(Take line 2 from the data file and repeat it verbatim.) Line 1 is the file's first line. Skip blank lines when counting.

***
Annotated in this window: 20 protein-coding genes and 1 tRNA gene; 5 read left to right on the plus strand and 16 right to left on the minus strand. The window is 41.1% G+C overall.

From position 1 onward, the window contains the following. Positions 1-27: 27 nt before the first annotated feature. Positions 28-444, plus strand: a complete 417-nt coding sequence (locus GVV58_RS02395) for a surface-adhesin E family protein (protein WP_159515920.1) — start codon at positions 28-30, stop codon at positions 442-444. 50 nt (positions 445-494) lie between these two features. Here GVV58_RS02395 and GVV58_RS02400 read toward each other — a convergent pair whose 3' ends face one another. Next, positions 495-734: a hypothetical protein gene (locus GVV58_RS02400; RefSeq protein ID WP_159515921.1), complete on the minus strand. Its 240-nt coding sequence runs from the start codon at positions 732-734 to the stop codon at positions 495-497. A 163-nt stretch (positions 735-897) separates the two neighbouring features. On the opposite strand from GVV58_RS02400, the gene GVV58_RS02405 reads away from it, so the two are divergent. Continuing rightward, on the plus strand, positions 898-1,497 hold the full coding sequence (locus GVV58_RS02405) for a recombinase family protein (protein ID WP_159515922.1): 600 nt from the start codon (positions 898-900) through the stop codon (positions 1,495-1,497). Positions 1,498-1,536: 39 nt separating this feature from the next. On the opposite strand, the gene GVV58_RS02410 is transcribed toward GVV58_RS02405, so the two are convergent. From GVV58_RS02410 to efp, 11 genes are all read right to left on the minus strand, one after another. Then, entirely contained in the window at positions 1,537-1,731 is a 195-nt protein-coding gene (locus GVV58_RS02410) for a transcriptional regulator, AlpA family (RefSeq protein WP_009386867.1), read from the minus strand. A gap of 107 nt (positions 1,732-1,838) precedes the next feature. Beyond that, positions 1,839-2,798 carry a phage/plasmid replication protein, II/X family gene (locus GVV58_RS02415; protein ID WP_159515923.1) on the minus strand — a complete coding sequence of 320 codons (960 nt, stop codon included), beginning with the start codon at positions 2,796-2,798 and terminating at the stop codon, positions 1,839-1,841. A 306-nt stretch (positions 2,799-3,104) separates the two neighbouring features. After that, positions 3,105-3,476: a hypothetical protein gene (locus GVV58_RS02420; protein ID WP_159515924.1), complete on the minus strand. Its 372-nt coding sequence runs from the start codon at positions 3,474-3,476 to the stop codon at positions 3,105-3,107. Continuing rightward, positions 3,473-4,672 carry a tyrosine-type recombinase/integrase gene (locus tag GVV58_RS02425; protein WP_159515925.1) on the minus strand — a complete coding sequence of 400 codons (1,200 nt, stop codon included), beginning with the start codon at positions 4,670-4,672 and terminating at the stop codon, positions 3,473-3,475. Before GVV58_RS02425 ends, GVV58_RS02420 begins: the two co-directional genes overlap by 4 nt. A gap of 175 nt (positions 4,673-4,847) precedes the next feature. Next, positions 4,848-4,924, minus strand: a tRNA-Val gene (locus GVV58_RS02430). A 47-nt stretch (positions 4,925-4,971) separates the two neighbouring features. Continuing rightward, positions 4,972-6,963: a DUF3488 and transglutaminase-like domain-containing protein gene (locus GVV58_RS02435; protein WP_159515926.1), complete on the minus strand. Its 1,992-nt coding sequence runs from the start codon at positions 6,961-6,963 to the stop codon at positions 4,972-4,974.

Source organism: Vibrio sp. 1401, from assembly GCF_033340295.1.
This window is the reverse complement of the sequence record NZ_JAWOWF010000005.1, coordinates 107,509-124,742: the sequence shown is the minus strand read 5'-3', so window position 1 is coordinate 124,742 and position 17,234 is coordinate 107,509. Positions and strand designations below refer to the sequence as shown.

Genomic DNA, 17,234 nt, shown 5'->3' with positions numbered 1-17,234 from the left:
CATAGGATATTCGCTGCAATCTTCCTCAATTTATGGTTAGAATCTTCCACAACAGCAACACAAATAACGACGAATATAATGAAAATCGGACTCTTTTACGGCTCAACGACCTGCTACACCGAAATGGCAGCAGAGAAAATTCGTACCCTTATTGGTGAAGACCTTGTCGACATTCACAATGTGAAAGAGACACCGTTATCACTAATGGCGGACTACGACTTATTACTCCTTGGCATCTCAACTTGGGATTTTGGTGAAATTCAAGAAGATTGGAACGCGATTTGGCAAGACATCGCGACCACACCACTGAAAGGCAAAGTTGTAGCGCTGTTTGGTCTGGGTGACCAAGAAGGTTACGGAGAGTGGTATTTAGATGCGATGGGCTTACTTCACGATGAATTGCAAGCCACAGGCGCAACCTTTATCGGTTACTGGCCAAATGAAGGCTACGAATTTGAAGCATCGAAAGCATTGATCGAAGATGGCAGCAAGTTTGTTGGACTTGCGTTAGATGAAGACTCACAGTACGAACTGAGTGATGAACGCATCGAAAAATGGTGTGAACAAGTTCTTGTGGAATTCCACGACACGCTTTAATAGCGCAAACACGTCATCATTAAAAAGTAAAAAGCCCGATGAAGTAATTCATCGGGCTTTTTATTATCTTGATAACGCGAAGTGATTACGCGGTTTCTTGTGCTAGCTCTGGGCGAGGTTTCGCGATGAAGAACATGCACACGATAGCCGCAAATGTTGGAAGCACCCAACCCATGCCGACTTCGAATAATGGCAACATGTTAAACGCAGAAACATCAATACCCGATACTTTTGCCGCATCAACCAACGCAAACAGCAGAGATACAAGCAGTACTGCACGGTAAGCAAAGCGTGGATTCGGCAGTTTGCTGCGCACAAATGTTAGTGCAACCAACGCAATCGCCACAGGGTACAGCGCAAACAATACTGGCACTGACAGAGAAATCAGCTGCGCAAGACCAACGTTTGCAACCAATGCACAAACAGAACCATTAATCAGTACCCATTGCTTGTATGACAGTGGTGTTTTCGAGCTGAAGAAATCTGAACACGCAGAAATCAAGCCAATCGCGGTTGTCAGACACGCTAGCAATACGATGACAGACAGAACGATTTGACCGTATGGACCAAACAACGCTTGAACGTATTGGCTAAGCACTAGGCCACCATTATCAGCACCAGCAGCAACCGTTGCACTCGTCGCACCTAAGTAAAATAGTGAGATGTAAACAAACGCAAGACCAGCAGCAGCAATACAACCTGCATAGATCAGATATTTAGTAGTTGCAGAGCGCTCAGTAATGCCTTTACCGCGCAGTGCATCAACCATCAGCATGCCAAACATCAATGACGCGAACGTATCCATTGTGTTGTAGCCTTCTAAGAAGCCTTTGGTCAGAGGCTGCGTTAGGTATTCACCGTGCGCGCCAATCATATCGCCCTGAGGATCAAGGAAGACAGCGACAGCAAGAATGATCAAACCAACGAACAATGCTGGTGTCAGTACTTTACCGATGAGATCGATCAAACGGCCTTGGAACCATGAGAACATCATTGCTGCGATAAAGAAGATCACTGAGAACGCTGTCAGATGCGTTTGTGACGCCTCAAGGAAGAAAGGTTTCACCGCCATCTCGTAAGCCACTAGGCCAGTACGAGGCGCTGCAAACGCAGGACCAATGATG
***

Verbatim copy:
From position 1 onward, the window contains the following. Positions 1-27: 27 nt before the first annotated feature. Positions 28-444, plus strand: a complete 417-nt coding sequence (locus GVV58_RS02395) for a surface-adhesin E family protein (protein WP_159515920.1) — start codon at positions 28-30, stop codon at positions 442-444. 50 nt (positions 445-494) lie between these two features. Here GVV58_RS02395 and GVV58_RS02400 read toward each other — a convergent pair whose 3' ends face one another. Next, positions 495-734: a hypothetical protein gene (locus GVV58_RS02400; RefSeq protein ID WP_159515921.1), complete on the minus strand. Its 240-nt coding sequence runs from the start codon at positions 732-734 to the stop codon at positions 495-497. A 163-nt stretch (positions 735-897) separates the two neighbouring features. On the opposite strand from GVV58_RS02400, the gene GVV58_RS02405 reads away from it, so the two are divergent. Continuing rightward, on the plus strand, positions 898-1,497 hold the full coding sequence (locus GVV58_RS02405) for a recombinase family protein (protein ID WP_159515922.1): 600 nt from the start codon (positions 898-900) through the stop codon (positions 1,495-1,497). Positions 1,498-1,536: 39 nt separating this feature from the next. On the opposite strand, the gene GVV58_RS02410 is transcribed toward GVV58_RS02405, so the two are convergent. From GVV58_RS02410 to efp, 11 genes are all read right to left on the minus strand, one after another. Then, entirely contained in the window at positions 1,537-1,731 is a 195-nt protein-coding gene (locus GVV58_RS02410) for a transcriptional regulator, AlpA family (RefSeq protein WP_009386867.1), read from the minus strand. A gap of 107 nt (positions 1,732-1,838) precedes the next feature. Beyond that, positions 1,839-2,798 carry a phage/plasmid replication protein, II/X family gene (locus GVV58_RS02415; protein ID WP_159515923.1) on the minus strand — a complete coding sequence of 320 codons (960 nt, stop codon included), beginning with the start codon at positions 2,796-2,798 and terminating at the stop codon, positions 1,839-1,841. A 306-nt stretch (positions 2,799-3,104) separates the two neighbouring features. After that, positions 3,105-3,476: a hypothetical protein gene (locus GVV58_RS02420; protein ID WP_159515924.1), complete on the minus strand. Its 372-nt coding sequence runs from the start codon at positions 3,474-3,476 to the stop codon at positions 3,105-3,107. Continuing rightward, positions 3,473-4,672 carry a tyrosine-type recombinase/integrase gene (locus tag GVV58_RS02425; protein WP_159515925.1) on the minus strand — a complete coding sequence of 400 codons (1,200 nt, stop codon included), beginning with the start codon at positions 4,670-4,672 and terminating at the stop codon, positions 3,473-3,475. Before GVV58_RS02425 ends, GVV58_RS02420 begins: the two co-directional genes overlap by 4 nt. A gap of 175 nt (positions 4,673-4,847) precedes the next feature. Next, positions 4,848-4,924, minus strand: a tRNA-Val gene (locus GVV58_RS02430). A 47-nt stretch (positions 4,925-4,971) separates the two neighbouring features. Continuing rightward, positions 4,972-6,963: a DUF3488 and transglutaminase-like domain-containing protein gene (locus GVV58_RS02435; protein WP_159515926.1), complete on the minus strand. Its 1,992-nt coding sequence runs from the start codon at positions 6,961-6,963 to the stop codon at positions 4,972-4,974.